Asking difficult questions

Fran Bardsley, Communications Manager

‘You ask more questions than Ofsted’, muttered a bemused deputy headteacher as we came to the end of my tour of his school. I was visiting schools before making a decision about where to apply for my daughter. He was probably right, but as a former journalist, old habits die hard – and I still firmly believe that asking difficult questions is an essential skill we all need to master.

To give a personal example, when my grandfather was critically ill in hospital, my parents were despairing of getting the right information about his current condition, treatment and prognosis. After I spent five minutes with the nurse treating him we all had a clearer picture of how well he was doing and what we could do to help.

It’s particularly important, I think, for women and girls not to shy away from asking awkward questions. We are often discouraged from doing so – when women in the workplace, or the classroom, speak up, they are often labelled as bossy or abrasive whereas their male counterparts will be described as assertive and rewarded for exhibiting leadership traits. Put forward a good question or idea and you may find it being taken by a male in the room, rephrased and repackaged and, somehow, it becomes their piercing insight. Of course, this doesn’t happen all the time – and plenty will always give credit where it’s due – but it’s often enough that most of those reading this will have a similar experience. What this means is that it can leave young women more reluctant to put their head above the parapet for fear of being ignored, dismissed or plagiarised.

Naturally there are times and places to do this. In the classroom, and indeed in the workplace, there are certain expectations and conventions we need to follow. If your hand is constantly shooting up questioning the teacher in the room over minutiae, this is unlikely to endear you to them. Asking questions to put someone on the spot, to make them uncomfortable or to embarrass is never a smart play either. Using inside information (for example, knowledge of someone’s personal life) to provoke a ‘gotcha’ response, while it may yield short term rewards, is likely to come back to haunt you at a later date. And unless you are Jeremy Paxman, I would advise against asking the same question 12 times in a row. If, however, you have a genuine, relevant, question – even an awkward one, which may lead to a slightly complicated answer – then fire away.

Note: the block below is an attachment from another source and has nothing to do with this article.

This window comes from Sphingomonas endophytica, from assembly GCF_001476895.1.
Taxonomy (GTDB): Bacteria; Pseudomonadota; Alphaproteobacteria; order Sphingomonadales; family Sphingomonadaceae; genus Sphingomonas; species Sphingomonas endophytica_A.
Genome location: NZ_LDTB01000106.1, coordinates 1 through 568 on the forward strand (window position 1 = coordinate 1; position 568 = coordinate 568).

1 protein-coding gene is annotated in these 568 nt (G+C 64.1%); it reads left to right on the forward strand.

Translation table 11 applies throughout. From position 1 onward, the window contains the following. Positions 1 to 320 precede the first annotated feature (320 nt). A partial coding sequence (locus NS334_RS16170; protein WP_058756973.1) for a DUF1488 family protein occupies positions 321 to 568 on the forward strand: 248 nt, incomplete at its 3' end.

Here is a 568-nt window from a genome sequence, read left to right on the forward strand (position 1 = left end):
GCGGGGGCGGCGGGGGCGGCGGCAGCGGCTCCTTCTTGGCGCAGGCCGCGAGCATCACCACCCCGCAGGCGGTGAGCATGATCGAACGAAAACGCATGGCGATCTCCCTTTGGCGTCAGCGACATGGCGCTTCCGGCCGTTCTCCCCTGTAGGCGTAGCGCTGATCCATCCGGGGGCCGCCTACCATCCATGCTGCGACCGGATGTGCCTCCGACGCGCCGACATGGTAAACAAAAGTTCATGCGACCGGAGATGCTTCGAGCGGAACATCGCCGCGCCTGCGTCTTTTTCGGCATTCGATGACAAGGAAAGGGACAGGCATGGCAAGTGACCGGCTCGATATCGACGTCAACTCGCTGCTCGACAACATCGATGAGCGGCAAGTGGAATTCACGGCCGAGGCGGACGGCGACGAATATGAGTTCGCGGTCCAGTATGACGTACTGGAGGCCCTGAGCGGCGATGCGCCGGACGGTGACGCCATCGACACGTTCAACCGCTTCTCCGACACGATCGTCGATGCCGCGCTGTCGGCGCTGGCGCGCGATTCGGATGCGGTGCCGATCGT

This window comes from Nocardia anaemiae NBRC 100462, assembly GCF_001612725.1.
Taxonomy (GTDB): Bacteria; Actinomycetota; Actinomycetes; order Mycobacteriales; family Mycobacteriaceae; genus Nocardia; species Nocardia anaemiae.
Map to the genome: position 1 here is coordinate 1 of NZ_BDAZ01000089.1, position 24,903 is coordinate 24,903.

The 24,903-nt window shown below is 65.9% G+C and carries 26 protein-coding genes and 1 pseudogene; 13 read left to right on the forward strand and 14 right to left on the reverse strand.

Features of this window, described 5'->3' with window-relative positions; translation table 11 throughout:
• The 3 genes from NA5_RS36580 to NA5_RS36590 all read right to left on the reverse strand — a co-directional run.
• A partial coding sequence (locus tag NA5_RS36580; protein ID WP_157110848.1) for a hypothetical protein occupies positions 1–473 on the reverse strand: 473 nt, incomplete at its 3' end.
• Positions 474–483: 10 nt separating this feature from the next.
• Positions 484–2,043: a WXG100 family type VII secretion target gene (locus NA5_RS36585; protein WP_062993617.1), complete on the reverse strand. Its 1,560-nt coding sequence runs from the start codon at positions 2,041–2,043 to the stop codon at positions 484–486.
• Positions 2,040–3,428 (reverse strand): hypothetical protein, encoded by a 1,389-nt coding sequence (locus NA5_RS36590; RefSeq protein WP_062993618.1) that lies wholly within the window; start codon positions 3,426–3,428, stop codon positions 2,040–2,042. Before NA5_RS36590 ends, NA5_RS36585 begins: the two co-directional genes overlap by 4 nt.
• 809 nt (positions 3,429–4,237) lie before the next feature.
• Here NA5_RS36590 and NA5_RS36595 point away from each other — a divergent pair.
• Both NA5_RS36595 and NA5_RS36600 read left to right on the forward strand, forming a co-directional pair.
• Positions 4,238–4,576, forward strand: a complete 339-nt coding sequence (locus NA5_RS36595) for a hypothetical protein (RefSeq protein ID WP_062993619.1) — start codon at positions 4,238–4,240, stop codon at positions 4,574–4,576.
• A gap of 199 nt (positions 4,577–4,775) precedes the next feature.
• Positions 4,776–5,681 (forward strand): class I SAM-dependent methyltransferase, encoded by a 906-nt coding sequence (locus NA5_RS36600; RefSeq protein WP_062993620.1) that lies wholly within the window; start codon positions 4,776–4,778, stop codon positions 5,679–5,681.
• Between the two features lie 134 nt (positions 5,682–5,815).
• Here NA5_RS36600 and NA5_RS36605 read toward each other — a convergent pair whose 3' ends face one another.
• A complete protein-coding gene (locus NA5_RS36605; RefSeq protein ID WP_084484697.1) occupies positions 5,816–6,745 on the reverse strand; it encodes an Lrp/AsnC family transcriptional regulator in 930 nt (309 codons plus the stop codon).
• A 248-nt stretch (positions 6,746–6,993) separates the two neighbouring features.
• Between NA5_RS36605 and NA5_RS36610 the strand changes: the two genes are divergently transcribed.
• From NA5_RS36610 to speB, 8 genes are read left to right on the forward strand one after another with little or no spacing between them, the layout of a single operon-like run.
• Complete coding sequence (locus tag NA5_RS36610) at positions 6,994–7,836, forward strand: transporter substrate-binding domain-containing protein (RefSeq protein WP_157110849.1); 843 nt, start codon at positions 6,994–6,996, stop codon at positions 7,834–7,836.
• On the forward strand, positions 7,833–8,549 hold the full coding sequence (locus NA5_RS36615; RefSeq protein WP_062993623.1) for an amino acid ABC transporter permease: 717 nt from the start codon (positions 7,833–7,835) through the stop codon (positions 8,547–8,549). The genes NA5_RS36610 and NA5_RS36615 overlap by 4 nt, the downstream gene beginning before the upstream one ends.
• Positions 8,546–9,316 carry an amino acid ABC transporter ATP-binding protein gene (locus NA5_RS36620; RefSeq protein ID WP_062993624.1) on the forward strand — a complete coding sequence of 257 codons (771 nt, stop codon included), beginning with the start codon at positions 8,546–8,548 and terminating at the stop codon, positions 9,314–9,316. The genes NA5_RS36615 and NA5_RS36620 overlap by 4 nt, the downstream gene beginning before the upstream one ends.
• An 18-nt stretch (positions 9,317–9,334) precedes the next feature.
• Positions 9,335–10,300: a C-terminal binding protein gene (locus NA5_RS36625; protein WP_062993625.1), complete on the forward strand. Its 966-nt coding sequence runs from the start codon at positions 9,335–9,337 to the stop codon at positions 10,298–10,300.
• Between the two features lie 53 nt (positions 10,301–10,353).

One thing I learned as a journalist is that there are no stupid questions – far better to ask the question and risk sounding stupid for a moment than muddle through and be incorrect in print forever. If something doesn’t make sense, ask why. It may be that you don’t understand and all that’s required is clarification. Sometimes, you may find that whoever you are asking the question of doesn’t really understand either – and that’s a much more serious proposition. If we think back to the televised Covid briefings over the last few years, there were questions from both the press and members of the public. These questions often exposed things which were very much in the public interest. People won’t always volunteer information if they are embarrassed by it, or if mistakes have been made, or if it’s bad news. You have to prod until you get an honest answer and this is a critical part of the way in which we are able to hold people in authority to account.

Obviously, not everyone has the desire to be a journalist but I would tell the girls at Headington that having the courage and ability to pose uncomfortable questions is crucial whatever your planned career path. I was hugely impressed recently when our newly-elected Head Girl trio sat down with the Admissions and Marketing team following an open morning and asked a number of considered questions about why certain things were done in the way they were. It took a great deal of confidence and courage to do this – there’s a good reason they were chosen as our key school representatives! I would hope they would have similar self-confidence to do this externally, both as representatives of the School and on their own behalf.